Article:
New Jersey motorists may be interested in a case set to be heard by the U.S. Supreme Court. The court announced on Dec. 11 that it would hear the case, which involves the refusal to take a DUI breath test, on Dec. 11.
North Dakota and Minnesota both have similar cases that the Supreme Court has agreed to take up. Both involve state laws in which people who refuse breathalyzers are charged with more crimes. A few states provide for additional crimes for breathalyzer refusals, while more do the same for people who refuse blood tests. In 2013, the Supreme Court issued a ruling that blood and urine tests may not be requested without first obtaining a warrant. In the Minnesota and North Dakota cases, lawyers are arguing that the same standard should apply to breath testing as well. This would mean that people should not face additional criminal charges for refusing them.
The states are arguing that people who are asked to take breath tests are already in custody at the time of the requests. They also argue that no urine or blood tests have been requested. In the past, the Supreme Court has prohibited police from conducting warrantless searches of cars or drivers when the drivers are arrested, unless the search is necessary for the officers’ safety or to preserve evidence.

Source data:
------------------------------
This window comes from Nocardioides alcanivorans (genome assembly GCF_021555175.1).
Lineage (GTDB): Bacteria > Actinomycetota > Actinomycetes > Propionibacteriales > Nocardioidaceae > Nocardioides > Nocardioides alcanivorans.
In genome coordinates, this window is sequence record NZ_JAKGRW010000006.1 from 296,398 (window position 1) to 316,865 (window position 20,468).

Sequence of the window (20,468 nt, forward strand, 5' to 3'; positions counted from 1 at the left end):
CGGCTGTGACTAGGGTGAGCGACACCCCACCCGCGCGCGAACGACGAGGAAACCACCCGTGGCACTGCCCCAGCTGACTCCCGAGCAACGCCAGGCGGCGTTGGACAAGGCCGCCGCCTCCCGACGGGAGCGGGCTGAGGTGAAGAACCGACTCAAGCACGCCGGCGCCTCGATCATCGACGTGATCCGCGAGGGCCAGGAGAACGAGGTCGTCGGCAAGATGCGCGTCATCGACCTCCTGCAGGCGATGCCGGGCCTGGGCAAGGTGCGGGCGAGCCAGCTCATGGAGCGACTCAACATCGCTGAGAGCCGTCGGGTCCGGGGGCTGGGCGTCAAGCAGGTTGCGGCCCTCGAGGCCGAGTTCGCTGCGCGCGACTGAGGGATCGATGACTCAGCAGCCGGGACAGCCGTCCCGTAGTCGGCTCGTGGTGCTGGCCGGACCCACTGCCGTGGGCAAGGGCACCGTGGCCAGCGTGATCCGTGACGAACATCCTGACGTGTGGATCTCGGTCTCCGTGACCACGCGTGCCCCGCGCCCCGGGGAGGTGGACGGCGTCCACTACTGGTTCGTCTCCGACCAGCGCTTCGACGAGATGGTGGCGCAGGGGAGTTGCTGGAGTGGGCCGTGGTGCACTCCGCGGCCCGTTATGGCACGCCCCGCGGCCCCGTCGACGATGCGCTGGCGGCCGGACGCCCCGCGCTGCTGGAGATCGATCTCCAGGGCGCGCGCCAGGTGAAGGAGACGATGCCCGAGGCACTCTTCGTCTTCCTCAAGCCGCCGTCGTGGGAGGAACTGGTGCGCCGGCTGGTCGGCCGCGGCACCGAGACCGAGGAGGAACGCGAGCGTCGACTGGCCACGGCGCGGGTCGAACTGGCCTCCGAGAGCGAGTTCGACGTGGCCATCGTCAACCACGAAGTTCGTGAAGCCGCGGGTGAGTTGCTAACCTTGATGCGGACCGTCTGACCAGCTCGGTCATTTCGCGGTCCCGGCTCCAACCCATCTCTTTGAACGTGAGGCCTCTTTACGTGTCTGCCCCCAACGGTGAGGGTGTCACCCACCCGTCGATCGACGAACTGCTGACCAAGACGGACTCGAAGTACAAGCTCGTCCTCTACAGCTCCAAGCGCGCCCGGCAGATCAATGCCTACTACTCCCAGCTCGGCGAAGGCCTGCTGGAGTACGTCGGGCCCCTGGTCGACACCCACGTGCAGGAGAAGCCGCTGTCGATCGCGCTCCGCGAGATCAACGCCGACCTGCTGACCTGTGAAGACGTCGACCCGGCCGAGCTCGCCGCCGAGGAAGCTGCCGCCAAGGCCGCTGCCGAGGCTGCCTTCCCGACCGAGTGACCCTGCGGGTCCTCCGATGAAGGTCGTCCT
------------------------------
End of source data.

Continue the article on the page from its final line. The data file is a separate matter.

When an officer stops a vehicle and has reasonable suspicion to believe the driver may be under the influence of alcohol or drugs, the officer may ask the driver to perform roadside sobriety tests. Even if the driver refuses the roadside tests, the officer may still use other indicators to obtain probable cause to arrest them. If they are arrested, they will likely be asked to submit to a breathalyzer test. Criminal defense attorneys representing motorists who have been charged with DUI can sometimes challenge the results of breath tests on the basis that the machine was calibrated improperly.